Server Sales Grow in 2007
Worldwide server shipments in the fourth quarter of 2007 grew 3.8 percent over the same quarter in 2006, while server shipments for the year were up 7.4 percent compared to the previous year, according to a report from Gartner.
|From quarter-over-quarter to year-over-year, server shipments and revenue grew in 2007. Zoom in closer and a more ragged landscape appears: While more x86 boxes shipped, fewer RISC systems left the factory. Economic uncertainty and the full impact of virtualization have also not yet entered the picture.|
The x86 market continued to grow in units sold, while the RISC market fell in terms of units. It still grew in dollars, however, due to increasingly decked out systems.
"What we're seeing I believe is a rapid and strong growth in server virtualization, but we're still seeing shipment and revenue growth," Jeffrey Hewitt, research vice president at Gartner told InternetNews.com.
"That's because budgets may be increased into server numbers where they didn't want to consolidate on virtualization," he said. According to Hewitt, a company may virtualize in some areas and put that savings into more servers in other segments, like databases.
For the quarter, the x86 market grew a healthy 12.2 percent by unit shipments and 10.1 percent by revenue. The RISC market shrank 14.2 percent by units sold in the quarter, but revenue grew 3.8 percent.
For the year, x86 was up 8.7 percent for units and 9.6 percent in dollars, while RISC shrank 13.8 percent and revenue inched up 1.7 percent.
HP was the overall leader for the year in units (2.6 million), market share (29.8 percent) and annual growth (16.6 percent). The biggest growth in 2007 came from Dell, which is in the midst of a turnaround following Michael Dell's return as CEO.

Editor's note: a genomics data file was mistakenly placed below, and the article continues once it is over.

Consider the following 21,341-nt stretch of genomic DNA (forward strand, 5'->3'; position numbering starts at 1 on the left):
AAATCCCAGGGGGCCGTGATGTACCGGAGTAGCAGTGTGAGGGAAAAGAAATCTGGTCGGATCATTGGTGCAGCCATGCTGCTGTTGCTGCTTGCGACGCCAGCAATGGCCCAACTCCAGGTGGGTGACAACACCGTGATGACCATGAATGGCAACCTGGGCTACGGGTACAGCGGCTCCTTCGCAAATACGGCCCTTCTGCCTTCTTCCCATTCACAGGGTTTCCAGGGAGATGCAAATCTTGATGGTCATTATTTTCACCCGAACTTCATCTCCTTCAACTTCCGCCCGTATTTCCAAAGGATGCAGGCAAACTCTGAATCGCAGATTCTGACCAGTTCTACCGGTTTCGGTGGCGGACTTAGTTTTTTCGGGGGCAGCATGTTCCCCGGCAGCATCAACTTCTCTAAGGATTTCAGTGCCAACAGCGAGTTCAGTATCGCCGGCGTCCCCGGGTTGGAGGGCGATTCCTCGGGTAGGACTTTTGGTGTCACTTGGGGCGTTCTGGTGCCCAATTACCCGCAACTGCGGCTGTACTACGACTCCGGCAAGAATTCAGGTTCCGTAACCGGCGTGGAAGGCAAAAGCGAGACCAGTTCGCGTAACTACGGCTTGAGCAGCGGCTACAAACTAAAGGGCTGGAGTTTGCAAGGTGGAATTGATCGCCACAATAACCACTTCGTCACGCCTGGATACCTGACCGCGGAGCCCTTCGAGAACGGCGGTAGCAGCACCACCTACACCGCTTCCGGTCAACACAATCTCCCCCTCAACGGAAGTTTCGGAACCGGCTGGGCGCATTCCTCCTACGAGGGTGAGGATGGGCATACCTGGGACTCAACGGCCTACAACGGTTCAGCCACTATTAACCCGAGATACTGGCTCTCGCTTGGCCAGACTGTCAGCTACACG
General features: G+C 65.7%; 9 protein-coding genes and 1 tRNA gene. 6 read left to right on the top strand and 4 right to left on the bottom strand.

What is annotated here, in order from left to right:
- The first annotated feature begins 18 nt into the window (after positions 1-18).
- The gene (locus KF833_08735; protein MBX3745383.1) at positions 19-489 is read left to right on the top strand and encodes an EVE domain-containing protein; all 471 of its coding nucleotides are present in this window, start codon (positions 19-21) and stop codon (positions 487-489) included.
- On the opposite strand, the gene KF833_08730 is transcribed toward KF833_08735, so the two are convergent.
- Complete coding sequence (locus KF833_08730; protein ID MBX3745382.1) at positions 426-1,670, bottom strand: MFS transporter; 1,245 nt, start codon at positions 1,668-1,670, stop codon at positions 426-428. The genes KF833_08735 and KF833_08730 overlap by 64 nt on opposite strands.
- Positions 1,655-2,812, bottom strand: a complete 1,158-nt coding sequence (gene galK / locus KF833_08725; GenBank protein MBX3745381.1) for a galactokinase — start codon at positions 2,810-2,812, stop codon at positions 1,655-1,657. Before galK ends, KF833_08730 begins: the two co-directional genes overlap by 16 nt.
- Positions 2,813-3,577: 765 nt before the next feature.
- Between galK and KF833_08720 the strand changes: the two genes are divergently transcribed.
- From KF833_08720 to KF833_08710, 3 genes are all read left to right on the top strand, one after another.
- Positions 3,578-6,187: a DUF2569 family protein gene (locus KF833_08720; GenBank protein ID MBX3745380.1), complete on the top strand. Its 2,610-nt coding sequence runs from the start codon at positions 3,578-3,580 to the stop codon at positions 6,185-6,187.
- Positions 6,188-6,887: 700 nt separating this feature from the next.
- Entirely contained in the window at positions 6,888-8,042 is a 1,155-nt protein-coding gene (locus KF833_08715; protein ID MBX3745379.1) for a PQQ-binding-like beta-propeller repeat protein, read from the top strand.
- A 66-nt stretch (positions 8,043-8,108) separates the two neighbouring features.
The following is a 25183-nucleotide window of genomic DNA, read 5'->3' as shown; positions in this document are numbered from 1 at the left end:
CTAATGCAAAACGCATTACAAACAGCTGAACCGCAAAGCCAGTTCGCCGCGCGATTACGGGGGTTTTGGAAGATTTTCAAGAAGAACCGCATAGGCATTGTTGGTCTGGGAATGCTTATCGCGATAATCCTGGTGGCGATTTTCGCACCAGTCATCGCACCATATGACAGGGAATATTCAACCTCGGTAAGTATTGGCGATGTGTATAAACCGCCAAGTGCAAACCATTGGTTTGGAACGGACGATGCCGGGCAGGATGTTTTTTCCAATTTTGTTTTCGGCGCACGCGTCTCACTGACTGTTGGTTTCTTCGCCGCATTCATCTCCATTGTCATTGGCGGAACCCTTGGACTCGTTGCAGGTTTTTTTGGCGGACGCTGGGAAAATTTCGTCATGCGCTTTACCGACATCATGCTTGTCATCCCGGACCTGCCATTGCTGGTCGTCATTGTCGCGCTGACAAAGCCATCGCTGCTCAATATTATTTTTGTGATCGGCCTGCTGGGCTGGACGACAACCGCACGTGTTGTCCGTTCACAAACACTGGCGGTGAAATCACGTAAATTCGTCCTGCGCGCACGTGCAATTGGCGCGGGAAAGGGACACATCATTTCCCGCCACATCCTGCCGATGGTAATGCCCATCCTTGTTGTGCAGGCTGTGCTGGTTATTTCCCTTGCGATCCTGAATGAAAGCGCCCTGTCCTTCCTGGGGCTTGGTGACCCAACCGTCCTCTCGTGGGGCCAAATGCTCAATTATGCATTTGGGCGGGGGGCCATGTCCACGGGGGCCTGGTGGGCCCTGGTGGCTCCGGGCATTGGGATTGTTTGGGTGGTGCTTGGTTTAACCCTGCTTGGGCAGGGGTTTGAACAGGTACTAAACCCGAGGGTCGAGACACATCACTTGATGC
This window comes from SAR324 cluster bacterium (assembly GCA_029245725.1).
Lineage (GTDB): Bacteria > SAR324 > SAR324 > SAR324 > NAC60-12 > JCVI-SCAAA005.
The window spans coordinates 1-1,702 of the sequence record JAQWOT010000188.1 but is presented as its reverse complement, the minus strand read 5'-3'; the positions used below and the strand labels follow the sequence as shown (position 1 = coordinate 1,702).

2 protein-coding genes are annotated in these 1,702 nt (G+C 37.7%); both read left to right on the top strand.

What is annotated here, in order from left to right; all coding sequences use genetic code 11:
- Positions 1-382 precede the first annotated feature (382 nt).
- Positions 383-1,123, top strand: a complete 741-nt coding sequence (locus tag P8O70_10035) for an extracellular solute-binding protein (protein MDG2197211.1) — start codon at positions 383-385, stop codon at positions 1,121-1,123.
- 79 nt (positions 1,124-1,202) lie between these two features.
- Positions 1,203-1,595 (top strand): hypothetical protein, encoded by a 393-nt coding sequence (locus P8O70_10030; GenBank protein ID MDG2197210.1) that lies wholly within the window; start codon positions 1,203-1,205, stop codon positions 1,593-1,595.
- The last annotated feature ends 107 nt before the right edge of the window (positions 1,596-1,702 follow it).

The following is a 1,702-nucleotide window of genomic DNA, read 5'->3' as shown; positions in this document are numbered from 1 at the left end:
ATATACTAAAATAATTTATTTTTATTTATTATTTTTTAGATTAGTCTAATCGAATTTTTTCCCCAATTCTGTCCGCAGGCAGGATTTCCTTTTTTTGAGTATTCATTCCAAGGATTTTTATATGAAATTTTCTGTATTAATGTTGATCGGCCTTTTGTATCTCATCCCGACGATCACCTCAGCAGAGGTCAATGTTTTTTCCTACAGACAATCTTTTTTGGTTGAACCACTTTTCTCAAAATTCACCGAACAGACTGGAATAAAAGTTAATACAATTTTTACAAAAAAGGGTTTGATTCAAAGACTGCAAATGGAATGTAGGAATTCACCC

Dell's worldwide revenue was $6.26 billion, up 13.2 percent for the year for third place behind IBM and HP.
"You certainly have to give HP nods on execution," Hewitt said. "They've enabled partners on a global basis, and they are doing well across the globe."
He added, "They are really focused, with x86 doing best for them."
IBM was the worldwide leader in server revenue with $17 billion for the year, but it trails behind HP and Dell in terms of units shipped. Gartner said System x sales were up 10.2 percent, and System p was up 9.1 percent. The growth, however, was nearly canceled out by a 9.6 percent drop in System z and System i sales.
Blade servers continue to be the hot commodity, with revenue up 44.5 percent over 2006 and a unit shipment increase of 19.9 percent. HP was the 2007 leader with 41.7 percent shipment share, followed by IBM with 30.9 percent of shipment share.
While Sun is seeing its RISC market shrink 15.2 percent in 2007 and 10.4 percent in Q4 its x86 profile is rising fast. It saw the best growth in 2007 among x86 vendors, with revenue shipments up 23.9 percent.
It only recently entered the x86 market, first with AMD Opteron processors and then with Xeons late last year, so its revenues did not make the top five list.
"They've got to get on track and show some strong execution in x86 to offset the decline in RISC," Hewitt said.
Gartner is projecting a slight increase in server sales and revenue in 2008, but the exact figure remains unclear due to the economic outlook. Hewitt said servers are not a good leading indicator because server budgeting is usually done a quarter or two in advance, so any impact of a financial downturn won't show up for at least one or two quarters.
This article was originally published on InternetNews.com.